Some have little to no distressing symptoms of modernity, and this is mostly because there is a segment of the population which adapts easier to these industrial conditions. On top of that, we are provided with myriad distractions to placate us, entertainment media, drugs, consumerism, etc, that many are able to pacify their distress their entire lives without being significantly disrupted in their industrial functions. We are sinking further into Huxley’s Brave New World.
It is not my intention to communicate that there is no such thing as a ‘mental illness’ in the absence of civilization, although to some degree this may be the case (I read a piece of literature called ‘The Myth of Mental Illness’ which is a very interesting work on the topic). Also, Terence McKenna has a fascinating idea on ‘schizophrenia’ before civilization and the shamanic role that those who would now be labeled schizophrenic played. However, it is no coincidence that rates of mental illness have exploded and continue to rise as industrial society develops and propagates.
I should mention here that I was processed through the psychiatric industry for years and given over a dozen different drugs to ‘treat’ my depression and anxiety. I was in such a horrible place at one point that I couldn’t leave the house, I did little more than lay in a fetal position all day with suicide on my mind constantly, all day, every day. I eventually recognized that I wasn’t even giving myself a fighting chance other than hoping for a pill to cure my web of underlying issues. I went off the meds, began exercising regularly, refined my diet, spent a great deal of time outdoors, got healthy sleep, stopped watching porn entirely, committed myself to reading daily, meditation, among other things. Exercise was the cornerstone of this structure. It greatly improved my self-esteem and gave me the drive to take care of myself, and the rest of it came to be.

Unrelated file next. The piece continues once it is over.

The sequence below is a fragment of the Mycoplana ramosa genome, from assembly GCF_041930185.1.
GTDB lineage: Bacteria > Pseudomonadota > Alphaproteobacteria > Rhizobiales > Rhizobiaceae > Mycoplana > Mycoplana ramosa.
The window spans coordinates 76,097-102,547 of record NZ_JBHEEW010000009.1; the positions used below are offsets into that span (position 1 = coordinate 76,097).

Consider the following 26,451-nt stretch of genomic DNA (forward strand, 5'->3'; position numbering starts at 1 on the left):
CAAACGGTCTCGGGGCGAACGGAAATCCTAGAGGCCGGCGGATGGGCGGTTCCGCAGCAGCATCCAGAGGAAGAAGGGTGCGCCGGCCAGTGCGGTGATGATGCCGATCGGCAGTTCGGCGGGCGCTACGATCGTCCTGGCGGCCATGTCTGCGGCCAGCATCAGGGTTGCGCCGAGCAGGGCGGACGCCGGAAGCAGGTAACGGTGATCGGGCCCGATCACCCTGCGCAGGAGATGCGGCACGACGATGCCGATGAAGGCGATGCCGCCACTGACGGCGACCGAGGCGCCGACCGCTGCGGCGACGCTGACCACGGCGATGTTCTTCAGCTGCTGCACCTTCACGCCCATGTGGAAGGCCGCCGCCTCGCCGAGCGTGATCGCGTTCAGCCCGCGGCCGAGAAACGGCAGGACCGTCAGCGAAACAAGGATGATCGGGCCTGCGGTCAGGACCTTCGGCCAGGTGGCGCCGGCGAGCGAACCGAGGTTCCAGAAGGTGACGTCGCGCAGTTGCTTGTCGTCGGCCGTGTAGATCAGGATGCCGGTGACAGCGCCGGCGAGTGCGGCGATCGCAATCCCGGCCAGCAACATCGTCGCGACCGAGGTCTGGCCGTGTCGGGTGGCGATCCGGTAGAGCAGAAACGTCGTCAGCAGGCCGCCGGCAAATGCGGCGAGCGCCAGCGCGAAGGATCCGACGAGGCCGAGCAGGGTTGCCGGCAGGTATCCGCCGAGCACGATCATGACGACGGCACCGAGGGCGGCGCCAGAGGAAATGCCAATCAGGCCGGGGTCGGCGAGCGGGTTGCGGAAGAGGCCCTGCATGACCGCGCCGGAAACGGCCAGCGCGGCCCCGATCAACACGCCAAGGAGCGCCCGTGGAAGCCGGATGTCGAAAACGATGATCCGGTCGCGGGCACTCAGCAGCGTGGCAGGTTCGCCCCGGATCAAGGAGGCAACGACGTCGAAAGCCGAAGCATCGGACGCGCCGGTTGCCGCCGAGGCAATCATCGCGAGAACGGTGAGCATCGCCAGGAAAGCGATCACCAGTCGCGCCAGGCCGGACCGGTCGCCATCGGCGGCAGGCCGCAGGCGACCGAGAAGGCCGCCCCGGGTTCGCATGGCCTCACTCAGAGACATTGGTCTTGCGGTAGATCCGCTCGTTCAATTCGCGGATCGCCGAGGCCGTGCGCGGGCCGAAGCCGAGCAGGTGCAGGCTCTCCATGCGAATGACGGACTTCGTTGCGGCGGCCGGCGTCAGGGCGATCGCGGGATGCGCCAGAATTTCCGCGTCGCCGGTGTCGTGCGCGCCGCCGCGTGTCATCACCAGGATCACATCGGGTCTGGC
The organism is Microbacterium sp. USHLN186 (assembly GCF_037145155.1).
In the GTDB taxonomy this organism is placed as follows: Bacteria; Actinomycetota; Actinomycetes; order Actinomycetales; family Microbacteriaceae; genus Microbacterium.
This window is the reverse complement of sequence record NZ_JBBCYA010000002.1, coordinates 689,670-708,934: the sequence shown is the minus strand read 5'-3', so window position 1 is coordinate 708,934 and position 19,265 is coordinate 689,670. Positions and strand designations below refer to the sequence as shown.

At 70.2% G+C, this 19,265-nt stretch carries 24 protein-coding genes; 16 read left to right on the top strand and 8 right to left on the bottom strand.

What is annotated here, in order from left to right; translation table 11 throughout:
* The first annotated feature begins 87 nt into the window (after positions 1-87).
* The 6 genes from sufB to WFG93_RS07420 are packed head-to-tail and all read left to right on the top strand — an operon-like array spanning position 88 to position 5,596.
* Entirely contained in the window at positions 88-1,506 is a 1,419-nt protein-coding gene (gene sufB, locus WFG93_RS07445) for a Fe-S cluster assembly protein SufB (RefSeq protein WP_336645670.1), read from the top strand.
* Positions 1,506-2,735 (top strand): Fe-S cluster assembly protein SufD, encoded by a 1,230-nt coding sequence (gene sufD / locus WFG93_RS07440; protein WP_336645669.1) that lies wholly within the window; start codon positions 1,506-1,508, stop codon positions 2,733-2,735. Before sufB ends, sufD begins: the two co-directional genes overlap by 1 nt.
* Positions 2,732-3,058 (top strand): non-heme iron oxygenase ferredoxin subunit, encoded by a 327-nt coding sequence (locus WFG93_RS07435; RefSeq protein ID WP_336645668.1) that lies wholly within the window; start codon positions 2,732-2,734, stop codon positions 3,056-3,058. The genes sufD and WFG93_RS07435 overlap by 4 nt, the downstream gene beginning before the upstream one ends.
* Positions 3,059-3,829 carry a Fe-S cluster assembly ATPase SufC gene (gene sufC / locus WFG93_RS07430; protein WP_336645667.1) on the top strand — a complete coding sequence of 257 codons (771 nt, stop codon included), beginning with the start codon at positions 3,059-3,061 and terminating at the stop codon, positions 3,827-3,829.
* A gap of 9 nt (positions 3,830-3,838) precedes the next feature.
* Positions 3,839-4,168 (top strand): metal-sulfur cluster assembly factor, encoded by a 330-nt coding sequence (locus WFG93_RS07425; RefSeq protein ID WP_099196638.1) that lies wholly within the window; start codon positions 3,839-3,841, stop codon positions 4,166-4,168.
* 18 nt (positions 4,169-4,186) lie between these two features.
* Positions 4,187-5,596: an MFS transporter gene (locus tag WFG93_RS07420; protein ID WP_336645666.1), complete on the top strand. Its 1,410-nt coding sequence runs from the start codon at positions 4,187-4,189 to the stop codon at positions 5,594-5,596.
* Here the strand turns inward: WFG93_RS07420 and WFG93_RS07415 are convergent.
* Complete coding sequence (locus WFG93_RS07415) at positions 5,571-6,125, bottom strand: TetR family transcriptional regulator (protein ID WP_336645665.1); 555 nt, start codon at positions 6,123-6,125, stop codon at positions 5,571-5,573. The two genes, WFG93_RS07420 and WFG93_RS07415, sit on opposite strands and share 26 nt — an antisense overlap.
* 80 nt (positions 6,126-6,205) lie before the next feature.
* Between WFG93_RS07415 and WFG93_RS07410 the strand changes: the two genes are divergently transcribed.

The improvement of my psychological health came with the effort I put into it. Now I am living on my homestead, producing my own food with my own hands and being a humble audience to the fantastical natural divinity around me. Never before have I felt as happy and fulfilled as I do now. My doctor was pretty upset with me for a while after I took matters into my own hands and dropped the antidepressants, despite improving to a night-and-day difference from the way I was suffering. Importantly, my power process is being fulfilled with my full autonomy and agency.
Stay safe – Normandie